This is great, but turns out to be quite tricky. You need to take care of the cases that,
- Either table may not have a primary key
- Rows in the two tables may be physically stored in different orders.
- Columns could contain nulls.
- The two tables could be huge, so performance must be good.
Here are something you could do.
Method 1: You can dump the tables to text or csv files, the run diff -- but you need to take care of ordering, so you have to copy the table out with order by clause. And good luck diff-ing 2TB of text file.
Method 2: Use except. How about this query?
select * from (
select * from ta except select * from tb
select * from tb except select * from ta
It is totally wrong! See attached sql script for some surprise. And this?
select * from (
select * from (select * from ta except select * from tb) xxx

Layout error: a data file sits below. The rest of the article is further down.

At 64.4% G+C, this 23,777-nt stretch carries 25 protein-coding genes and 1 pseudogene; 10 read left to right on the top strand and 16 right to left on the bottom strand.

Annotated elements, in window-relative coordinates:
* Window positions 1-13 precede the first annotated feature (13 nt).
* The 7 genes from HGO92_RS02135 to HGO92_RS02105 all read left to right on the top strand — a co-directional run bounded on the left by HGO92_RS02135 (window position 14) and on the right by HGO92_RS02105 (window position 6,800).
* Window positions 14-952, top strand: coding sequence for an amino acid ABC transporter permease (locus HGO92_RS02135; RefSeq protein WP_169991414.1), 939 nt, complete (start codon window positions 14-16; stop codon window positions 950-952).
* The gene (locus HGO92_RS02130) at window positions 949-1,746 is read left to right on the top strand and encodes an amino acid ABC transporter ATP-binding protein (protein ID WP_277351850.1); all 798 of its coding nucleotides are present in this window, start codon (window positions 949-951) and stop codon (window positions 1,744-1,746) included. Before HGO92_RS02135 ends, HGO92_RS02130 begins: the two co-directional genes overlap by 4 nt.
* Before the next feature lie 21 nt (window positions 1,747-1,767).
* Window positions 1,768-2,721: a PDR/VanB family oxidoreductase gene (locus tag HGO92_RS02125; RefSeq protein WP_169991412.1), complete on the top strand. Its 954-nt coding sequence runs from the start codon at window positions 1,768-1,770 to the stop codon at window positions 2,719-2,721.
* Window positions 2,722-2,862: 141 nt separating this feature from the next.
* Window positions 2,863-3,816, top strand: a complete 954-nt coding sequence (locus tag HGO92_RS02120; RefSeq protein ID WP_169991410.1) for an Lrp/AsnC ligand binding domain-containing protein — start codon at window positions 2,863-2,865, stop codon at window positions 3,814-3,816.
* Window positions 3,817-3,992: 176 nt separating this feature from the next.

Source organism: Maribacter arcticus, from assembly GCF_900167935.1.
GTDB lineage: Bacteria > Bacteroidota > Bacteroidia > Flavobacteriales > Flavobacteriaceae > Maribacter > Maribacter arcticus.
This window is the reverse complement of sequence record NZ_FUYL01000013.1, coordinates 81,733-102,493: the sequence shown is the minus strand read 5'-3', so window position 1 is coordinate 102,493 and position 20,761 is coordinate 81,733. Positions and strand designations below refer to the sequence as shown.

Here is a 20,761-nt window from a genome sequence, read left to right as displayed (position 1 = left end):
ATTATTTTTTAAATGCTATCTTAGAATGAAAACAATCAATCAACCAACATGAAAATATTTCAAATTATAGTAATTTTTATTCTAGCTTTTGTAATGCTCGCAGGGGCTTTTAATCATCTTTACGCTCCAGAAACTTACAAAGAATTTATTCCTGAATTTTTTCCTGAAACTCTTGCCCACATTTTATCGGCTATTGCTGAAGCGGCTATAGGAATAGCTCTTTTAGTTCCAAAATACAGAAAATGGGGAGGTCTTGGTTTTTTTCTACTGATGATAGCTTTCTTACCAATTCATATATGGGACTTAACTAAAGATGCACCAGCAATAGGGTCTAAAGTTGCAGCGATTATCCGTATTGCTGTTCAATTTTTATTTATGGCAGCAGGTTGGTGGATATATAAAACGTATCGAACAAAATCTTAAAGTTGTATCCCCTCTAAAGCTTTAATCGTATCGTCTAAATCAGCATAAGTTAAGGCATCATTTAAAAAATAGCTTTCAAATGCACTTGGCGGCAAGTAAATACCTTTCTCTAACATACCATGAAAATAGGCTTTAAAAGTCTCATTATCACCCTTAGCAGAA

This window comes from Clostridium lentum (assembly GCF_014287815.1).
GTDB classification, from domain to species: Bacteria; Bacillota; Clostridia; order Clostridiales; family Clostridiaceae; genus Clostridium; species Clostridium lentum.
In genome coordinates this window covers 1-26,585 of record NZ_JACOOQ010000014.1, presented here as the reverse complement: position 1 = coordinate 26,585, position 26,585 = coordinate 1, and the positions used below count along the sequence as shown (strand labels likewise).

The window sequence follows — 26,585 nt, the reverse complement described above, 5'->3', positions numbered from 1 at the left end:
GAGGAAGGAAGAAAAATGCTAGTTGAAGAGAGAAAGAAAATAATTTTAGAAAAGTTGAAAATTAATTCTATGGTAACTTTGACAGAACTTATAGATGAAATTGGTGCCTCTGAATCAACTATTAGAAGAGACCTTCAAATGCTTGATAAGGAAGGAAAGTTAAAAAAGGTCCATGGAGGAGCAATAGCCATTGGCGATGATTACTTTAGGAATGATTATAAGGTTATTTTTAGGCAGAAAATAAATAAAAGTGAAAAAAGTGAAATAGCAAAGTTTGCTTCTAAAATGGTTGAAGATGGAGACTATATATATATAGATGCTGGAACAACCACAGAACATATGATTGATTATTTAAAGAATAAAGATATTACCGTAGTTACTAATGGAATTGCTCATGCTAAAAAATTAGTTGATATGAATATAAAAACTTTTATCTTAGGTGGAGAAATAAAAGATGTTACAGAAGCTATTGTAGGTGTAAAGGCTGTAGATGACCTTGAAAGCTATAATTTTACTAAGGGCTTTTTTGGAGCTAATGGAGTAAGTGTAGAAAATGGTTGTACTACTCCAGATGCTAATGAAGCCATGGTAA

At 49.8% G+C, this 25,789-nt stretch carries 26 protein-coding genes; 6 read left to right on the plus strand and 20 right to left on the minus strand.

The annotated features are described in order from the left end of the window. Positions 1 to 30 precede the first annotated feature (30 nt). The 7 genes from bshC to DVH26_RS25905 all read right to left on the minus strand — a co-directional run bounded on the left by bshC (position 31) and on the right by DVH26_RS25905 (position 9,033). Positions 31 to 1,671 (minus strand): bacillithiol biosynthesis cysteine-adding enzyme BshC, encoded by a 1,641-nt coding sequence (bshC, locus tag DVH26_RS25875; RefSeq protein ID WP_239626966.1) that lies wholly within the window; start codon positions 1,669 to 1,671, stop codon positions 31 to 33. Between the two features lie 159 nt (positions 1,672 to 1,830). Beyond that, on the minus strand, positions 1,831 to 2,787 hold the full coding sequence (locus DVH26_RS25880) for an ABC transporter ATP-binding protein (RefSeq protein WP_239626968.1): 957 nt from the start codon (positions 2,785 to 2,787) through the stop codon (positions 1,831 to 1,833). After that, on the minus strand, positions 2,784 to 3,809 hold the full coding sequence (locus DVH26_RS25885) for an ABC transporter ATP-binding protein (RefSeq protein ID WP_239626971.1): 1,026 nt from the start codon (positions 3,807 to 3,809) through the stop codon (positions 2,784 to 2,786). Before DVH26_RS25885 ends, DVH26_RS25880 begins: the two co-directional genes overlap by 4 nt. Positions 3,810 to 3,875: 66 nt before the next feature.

select * from (select * from tb except select * from ta) yyy
Better, but it did not take care of duplicate rows -- and, checking select count(*) is not good enough.
Method 3: Join by ourselves! Here is a script from my friend CK.
A as (
select hashtext(textin(record_out(ta))) as h, count(*) as c
from ta group by h
B as (
select hashtext(textin(record_out(tb))) as h, count(*) as c
from tb group by h
select * from A full outer join B on (A.h + A.c= B.h + B.c)
where A.h is null or B.h is null limit 5;
The hashtext part is optional -- for very wide rows, using hashtext will save some cycles and memory. This is great except it has a full outer join. Can we do better?
Method 4: Group it ourselves,
select r, sum(cnt) from (
select textin(record_out(ta)) as r, 1 as cnt from ta
select textin(record_out(tb) as r, -1 as cnt from tb) foo
group by r having sum(cnt) <> 0;